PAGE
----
Donald Lloyd-Jones, MD, ScM, the Eileen M. Foell Professor, has announced that he will be stepping down as chair of the Department of Preventive Medicine at the end of this academic year, after 15 years of distinguished leadership in the role. Since taking the helm in 2009, the department has grown tremendously, rising to the number one NIH-funded public health department of its kind, and internationally recognized as a premier destination for preventive medicine and population health.
“Serving as chair of this department has been the opportunity of a lifetime,” Lloyd-Jones said. “From its formation by Jerry Stamler more than 50 years ago to today, you can see the thread of research and training that has influenced and transformed the field of preventive medicine. I’m proud to be part of that legacy and to have championed excellent science and collaboration. We have trained generations of truly outstanding preventive and population health scientists, and to see their success is what I’m most proud of as a departmental legacy.”
Originally founded in 1972 as a small team of fewer than 10 people, the department has grown to include seven divisions with 302 faculty and staff. It is comprised of faculty from an array of scientific disciplines: epidemiologists, nutrition and behavioral scientists, biostatisticians, informaticians, public health practitioners, clinicians, and more, all working collaboratively to impact disease prevention and health promotion across the life course. In the 2022-2023 year, the department received more than $44 million in research funding and awards, its highest ever.
Recruited to the department in 2004 from Harvard Medical School and Massachusetts General Hospital, Lloyd-Jones was an active early career investigator at the long-running Framingham Heart Study. While at Feinberg, in addition to his role as chair, he was senior associate dean for clinical and translational Sciences research and director of the NUCATS Institute from 2012 to 2020. From 2021 to 2022, he also served as president of the American Heart Association. A prolific scientist, he has published 788 peer-reviewed publications to date and regularly is listed among the top 1 percent of highly cited researchers who have “demonstrated significant and broad influence” by Clarivate Analytics.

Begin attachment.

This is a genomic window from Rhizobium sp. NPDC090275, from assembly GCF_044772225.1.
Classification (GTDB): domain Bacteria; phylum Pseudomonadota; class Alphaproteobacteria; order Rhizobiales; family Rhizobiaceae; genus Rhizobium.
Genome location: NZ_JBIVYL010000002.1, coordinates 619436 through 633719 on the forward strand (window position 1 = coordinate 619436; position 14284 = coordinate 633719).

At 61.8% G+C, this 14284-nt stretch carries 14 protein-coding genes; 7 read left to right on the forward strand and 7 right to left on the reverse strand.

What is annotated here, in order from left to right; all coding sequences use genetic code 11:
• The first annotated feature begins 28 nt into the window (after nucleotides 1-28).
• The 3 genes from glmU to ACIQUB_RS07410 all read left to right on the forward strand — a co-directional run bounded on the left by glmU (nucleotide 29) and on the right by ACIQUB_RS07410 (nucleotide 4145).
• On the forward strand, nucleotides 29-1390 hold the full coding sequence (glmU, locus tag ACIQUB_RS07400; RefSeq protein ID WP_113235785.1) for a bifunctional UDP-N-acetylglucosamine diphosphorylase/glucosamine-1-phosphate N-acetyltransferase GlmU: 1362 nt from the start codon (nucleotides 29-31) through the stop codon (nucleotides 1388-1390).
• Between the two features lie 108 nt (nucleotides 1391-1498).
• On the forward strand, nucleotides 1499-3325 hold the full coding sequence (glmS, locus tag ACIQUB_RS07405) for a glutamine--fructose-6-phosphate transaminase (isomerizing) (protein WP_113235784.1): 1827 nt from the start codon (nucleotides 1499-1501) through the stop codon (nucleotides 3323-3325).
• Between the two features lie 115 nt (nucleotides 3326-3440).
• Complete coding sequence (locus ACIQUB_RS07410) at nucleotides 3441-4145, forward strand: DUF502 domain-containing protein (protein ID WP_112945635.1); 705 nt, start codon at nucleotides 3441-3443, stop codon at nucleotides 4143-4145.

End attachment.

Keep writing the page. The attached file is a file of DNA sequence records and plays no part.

Lloyd-Jones’ research interests include the study of the mechanisms and life course of cardiovascular health and healthy aging, and cardiovascular disease epidemiology and prevention. A main focus of his research has been investigation of the life course and mechanisms of chronic diseases of aging, lifetime risks for various cardiovascular diseases, and factors which modify those risks. Other areas of interest include cardiovascular disease risk estimation using novel biomarkers, imaging of subclinical atherosclerosis, and the epidemiology and outcomes of hypertension and dyslipidemia. His clinical and teaching interests lie in general cardiology, with a focus on prevention.
“Don has been a tremendous force as chair of Preventive Medicine; his impressive accomplishments and impactful body of research are exemplar,” said Eric G. Neilson, MD, vice president for medical affairs and Lewis Landsberg Dean. “But most striking about working with Don, is what Jerry Stamler said about him in 2009 – ‘he’s sharp, level-headed, warm and positive.’ He has set the bar high for everyone in the department, and he’s done it by championing people and purpose. We are thankful for his years of thoughtful leadership, and I know his legacy as chair will be warmly remembered and passed on for generations.”
Lloyd-Jones will stay on as chair of the department until a new chair has been selected. After stepping down, he will remain a member of the faculty in the departments of Preventive Medicine, Medicine, and Pediatrics, and continue his clinical practice and research, including helping lead two large studies focusing on understanding the impact of maternal health during pregnancy and of social determinants of health from birth on trajectories of cardiovascular health into adulthood. He and his team also recently received funding from NIH for 10 more years of the longstanding Coronary Artery Risk Development in Young Adults Study, which began in 1985.
A graduate of Swarthmore College, Lloyd-Jones received his Doctor of Medicine degree from Columbia University College of Physicians and Surgeons in 1991 and his Master of Science degree in epidemiology from the Harvard School of Public Health in 2001. He is a fellow of the American College of Cardiology and the American Heart Association and has received numerous prestigious awards and honors.